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Saturday, Sep. 20, 2014

Hospital tightens security to prevent abductions

Sunday, March 10, 2002

(Photo)
Missouri Delta Medical Center LPN Linda Curtis does a safety inspection on Tucker Cecil and his mother, Jalan, of Oran.
SIKESTON - A baby has never been abducted from Missouri Delta Medical Center - and they intend to keep it that way.

As stories of infant abductions have surfaced over the past few years, security has gradually tightened in hospitals around the nation.

"Hospital regulatory and licensing agencies are now including security and safety measures in their inspections," said Emily Featherston, vice president of nursing at MDMC.

An electronic security device, in use since October, is just one of many security measures in place at MDMC's O'Bannon Family Care Center "just to assure that we make it as safe as possible," according to Tracy Hall, nurse manager for the nursery and pediatrics. "The parents have been very receptive. They've been real happy with it."

The WanderGuard system was selected by hospital officials based on its satisfactory performance in the Senior Lifestyles unit since 1998, according to Hall.

The $6,000 system, paid for by the MDMC Foundation, consists of signaling devices, door sensors and an alarm.

Once activated, the signaling device works for 90 days. "The batteries can't be replaced," said Hall.

As maternity stays are typically two days, the signaling devices are sterilized and used again.

Each of the door sensors and signaling devices are checked daily to make sure they are in full working order, Hall said.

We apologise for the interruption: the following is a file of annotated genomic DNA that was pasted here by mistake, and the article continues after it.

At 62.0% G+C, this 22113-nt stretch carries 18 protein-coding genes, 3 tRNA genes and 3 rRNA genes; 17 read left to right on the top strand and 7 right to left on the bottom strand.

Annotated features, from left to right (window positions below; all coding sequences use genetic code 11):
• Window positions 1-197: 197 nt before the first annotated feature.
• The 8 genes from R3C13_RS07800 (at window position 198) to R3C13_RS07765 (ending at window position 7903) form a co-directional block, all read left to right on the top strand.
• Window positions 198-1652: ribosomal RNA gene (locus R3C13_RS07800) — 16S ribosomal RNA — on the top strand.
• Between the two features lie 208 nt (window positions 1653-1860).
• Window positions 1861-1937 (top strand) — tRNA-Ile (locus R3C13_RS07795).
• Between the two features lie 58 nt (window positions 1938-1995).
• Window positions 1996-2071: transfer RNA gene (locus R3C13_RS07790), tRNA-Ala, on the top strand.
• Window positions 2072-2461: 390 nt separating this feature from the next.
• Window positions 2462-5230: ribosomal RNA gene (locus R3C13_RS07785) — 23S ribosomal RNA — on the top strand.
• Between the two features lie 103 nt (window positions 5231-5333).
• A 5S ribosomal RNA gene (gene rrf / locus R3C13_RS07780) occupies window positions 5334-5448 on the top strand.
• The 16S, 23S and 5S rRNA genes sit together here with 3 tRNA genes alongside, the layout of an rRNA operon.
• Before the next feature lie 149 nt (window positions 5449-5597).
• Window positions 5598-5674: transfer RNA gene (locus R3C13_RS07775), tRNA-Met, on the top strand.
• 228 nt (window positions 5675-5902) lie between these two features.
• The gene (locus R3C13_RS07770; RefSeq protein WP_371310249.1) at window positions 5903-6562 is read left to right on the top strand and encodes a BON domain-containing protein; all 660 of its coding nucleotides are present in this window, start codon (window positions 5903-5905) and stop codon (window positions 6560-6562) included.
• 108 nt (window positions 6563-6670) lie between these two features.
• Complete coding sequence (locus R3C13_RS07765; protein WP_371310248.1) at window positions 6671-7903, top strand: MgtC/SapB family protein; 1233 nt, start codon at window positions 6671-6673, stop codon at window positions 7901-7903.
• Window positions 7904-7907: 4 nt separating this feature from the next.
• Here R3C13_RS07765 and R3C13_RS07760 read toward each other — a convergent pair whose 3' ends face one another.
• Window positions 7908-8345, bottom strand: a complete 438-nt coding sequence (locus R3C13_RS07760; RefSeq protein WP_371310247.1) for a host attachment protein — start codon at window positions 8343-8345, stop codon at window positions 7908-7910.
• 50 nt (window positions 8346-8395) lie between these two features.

Mothers receive an information pack which covers all MDMC's security measures including:

* Identification armbands for mothers and infants which are checked by staff. "Moms and babies have to match," said Hall.

* Security mirrors for clear views down the hallways from the nursing station.

* A Polaroid of every infant taken upon admission to the nursery and attached to their chart.

* All nursery staff wear picture IDs and special scrub apparel worn only by nursery staff.

* Mothers are instructed to call the nursing station to come get the baby before taking a nap, shower or any other activity that takes their eyes off the baby.

* Mothers are encouraged to call the nursing station if they are ever in doubt.

* A hospital-wide code for missing patients can be issued over the paging system. "Personnel throughout the entire hospital respond to that code," said Hall.

Hospital policy also requires infants to always be moved using the crib for safety as well as security reasons.

"We also have 24-hour video surveillance," said Jacqueline Thurmond, OB nurse manager. "We have security cameras on all exits."

Doors to the unit have keypad locks. "The codes are changed periodically as needed," said

Staff also train to be on the lookout for abductions. "We routinely conduct drills," said Hall, some of which are run in conjunction with the Department of Public Safety who assign a "baby snatcher" to test security measures.